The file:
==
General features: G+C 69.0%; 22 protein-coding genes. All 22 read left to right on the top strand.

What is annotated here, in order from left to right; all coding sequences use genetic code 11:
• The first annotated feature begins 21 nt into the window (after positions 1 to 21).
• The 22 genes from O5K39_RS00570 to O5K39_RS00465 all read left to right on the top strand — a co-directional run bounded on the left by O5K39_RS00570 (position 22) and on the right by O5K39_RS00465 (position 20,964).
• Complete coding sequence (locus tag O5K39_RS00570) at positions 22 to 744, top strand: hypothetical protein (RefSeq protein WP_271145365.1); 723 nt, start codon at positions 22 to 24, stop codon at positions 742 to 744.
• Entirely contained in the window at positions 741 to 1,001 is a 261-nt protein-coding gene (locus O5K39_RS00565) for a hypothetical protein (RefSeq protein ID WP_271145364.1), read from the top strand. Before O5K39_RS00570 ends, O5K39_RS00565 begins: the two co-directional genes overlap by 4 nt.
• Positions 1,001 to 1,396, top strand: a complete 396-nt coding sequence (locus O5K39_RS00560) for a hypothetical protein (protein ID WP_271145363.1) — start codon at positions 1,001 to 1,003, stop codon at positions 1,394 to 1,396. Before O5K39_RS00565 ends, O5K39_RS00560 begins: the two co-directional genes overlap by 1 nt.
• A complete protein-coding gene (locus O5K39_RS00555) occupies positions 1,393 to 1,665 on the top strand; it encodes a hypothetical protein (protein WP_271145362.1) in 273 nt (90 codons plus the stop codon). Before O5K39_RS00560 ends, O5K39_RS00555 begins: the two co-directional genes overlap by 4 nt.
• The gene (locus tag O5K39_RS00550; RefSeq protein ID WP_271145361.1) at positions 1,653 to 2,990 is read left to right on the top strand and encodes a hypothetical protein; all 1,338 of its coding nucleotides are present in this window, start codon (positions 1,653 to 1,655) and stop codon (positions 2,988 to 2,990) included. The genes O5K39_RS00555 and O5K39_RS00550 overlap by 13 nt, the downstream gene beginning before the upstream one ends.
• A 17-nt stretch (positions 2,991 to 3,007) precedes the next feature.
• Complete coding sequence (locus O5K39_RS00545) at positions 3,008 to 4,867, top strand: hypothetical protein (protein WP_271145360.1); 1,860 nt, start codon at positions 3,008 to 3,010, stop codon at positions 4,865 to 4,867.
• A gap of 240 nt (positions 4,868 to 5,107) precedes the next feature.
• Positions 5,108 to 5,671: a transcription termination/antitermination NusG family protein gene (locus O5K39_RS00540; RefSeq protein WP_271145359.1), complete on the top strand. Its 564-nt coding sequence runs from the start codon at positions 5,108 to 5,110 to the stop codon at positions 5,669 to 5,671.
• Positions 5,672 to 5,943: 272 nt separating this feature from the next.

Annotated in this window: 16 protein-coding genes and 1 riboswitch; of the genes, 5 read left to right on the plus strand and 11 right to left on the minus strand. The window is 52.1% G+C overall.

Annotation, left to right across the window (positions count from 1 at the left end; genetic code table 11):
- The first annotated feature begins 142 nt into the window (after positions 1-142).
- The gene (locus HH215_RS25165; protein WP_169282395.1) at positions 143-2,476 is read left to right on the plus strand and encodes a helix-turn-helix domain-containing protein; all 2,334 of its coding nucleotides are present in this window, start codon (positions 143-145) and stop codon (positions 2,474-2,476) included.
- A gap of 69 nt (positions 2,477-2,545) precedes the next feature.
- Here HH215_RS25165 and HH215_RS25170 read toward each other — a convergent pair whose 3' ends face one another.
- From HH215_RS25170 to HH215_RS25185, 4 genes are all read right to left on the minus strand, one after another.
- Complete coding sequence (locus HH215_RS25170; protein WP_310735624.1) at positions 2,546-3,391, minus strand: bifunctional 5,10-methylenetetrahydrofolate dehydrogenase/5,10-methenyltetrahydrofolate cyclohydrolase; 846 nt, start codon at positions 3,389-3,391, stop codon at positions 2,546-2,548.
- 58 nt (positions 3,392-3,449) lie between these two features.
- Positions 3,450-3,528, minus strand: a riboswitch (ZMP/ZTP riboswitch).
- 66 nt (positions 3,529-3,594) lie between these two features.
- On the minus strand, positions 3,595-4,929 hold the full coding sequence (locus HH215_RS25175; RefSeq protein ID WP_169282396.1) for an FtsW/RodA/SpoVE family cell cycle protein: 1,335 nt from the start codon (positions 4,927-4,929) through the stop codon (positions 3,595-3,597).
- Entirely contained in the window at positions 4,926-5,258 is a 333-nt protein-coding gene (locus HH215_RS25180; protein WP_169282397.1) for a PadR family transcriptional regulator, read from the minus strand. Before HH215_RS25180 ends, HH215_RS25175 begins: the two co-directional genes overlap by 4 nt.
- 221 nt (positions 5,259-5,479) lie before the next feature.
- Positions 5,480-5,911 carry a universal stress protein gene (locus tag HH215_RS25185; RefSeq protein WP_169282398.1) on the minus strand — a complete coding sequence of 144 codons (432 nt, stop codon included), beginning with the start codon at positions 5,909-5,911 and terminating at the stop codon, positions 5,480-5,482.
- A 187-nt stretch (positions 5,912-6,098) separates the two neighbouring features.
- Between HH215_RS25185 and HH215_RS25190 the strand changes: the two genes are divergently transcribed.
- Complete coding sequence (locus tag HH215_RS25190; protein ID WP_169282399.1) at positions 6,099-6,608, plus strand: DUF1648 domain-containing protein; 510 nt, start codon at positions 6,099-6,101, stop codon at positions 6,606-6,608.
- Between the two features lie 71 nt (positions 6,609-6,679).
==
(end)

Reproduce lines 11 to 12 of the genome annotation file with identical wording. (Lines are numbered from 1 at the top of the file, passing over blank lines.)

• Complete coding sequence (locus O5K39_RS00545) at positions 3,008 to 4,867, top strand: hypothetical protein (protein WP_271145360.1); 1,860 nt, start codon at positions 3,008 to 3,010, stop codon at positions 4,865 to 4,867.
• A gap of 240 nt (positions 4,868 to 5,107) precedes the next feature.